From Dave Grohl’s pounding drums tying beautifully with Nick Oliveri’s pulsing bass lines, to Josh Homme’s immaculate guitar work, the band itself is on fire in a way that no other band has sounded since the turn of the century. The genre twisting album greatly benefits from Homme, Oliveri, and Mark Lanegan from Screaming Trees all sharing lead vocal duties, with Lanegan’s gravely baritone delivery adding a rich texture to songs like ‘Hanging Tree’ and ‘A Song for the Dead’.
I dare you, listen to Songs for the Deaf the next time you take a road trip and try not to be hypnotized by the crunching, yet elegant, riff of ‘No One Knows’, or not to drum along to the surging intensity of ‘Do It Again’. I dare you.
Brian Willis – HAIM – Right Now
This week, California rock band HAIM announced that it’s sophomore album Something to Tell You will be dropping on July 7th. For those not in the know, HAIM is a California-based pop-rock group comprised of three sisters: Danielle, Este, and Alana Haim.
Their first album, 2013’s Days Are Gone, was a commercial and critical success, earning praise from pretty much all corners of the snobby music journo biz. Their music deftly synthesizes the pop sensibilities of ’70s and ’80s pop-rock titans like Fleetwood Mac and Pat Benatar with modern folk-pop and soul influences like Feist and Jessie Ware (who is credited on the album’s title track). HAIM’s new single, ‘Right Now’, debuted yesterday with a video directed by none other than Paul Thomas Anderson…who is apparently a much beloved former student of the girl’s mom, a high school art teacher.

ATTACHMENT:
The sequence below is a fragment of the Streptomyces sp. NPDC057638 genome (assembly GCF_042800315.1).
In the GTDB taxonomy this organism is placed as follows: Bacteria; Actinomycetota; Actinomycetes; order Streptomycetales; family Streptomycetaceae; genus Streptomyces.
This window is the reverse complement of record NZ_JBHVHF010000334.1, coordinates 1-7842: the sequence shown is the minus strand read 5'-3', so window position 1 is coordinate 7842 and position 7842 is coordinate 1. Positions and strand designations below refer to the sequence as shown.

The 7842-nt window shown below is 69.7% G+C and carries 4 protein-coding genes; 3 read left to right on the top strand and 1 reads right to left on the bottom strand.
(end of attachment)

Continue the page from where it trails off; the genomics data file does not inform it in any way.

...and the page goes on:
‘Right Now’, captured here in a live recording session, is a delicate down-tempo piece, a bit of a departure from the brash and bubbly pop-rock of Days Are Gone. But the song and video perfectly capture the secret to the band’s success: Danielle’s unfussy, soulful vocals and the astounding precise musicianship of all three women. Hang in until 3:25 to see what I mean. And then go get Days Are Gone, if you haven’t already.
That’s all for this week, folks! Be on the lookout next week for even more digs! And tell us what you think of our digs down below. And what are you digging? No, really, have you been digging anything this week? It’s a good time to be outside digging.